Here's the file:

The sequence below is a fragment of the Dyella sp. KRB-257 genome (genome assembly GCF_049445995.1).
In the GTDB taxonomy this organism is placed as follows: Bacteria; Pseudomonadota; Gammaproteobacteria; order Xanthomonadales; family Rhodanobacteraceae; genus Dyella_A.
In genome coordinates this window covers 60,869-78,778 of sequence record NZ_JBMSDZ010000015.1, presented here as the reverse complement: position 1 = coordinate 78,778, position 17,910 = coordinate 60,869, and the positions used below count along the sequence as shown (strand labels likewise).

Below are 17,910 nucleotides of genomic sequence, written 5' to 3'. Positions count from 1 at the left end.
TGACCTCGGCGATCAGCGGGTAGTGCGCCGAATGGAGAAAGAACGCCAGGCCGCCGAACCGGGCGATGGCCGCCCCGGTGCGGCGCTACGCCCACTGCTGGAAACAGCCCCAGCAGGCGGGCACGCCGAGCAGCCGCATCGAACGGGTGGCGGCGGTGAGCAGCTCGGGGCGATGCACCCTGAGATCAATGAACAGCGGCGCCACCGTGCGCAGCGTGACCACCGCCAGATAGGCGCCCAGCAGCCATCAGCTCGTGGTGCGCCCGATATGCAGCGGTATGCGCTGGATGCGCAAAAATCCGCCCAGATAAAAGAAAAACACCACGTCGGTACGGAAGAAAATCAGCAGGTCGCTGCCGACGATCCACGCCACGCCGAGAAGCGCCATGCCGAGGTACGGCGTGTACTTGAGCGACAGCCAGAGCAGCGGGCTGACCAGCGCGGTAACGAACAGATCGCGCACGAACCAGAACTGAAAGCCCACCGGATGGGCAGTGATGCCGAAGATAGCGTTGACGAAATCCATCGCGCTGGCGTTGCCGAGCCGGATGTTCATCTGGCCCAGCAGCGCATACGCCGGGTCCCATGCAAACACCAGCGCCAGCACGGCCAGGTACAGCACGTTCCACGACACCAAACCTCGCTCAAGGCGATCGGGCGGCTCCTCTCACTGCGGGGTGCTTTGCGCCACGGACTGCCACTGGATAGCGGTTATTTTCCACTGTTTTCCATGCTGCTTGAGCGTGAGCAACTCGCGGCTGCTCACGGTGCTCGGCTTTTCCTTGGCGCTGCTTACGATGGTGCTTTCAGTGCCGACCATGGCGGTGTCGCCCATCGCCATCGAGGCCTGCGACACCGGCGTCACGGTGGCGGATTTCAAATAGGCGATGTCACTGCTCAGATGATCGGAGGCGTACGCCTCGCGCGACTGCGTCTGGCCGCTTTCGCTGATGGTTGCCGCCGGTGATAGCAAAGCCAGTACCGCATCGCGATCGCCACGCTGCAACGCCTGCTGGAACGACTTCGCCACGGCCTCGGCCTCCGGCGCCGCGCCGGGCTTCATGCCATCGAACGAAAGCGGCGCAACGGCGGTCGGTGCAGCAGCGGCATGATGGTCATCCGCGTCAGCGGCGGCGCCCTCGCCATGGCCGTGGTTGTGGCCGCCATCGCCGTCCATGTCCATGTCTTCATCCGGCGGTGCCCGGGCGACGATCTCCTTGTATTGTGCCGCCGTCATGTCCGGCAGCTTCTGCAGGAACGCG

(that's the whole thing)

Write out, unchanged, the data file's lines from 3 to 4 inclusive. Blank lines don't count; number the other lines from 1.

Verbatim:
In genome coordinates this window covers 60,869-78,778 of sequence record NZ_JBMSDZ010000015.1, presented here as the reverse complement: position 1 = coordinate 78,778, position 17,910 = coordinate 60,869, and the positions used below count along the sequence as shown (strand labels likewise).

Below are 17,910 nucleotides of genomic sequence, written 5' to 3'. Positions count from 1 at the left end.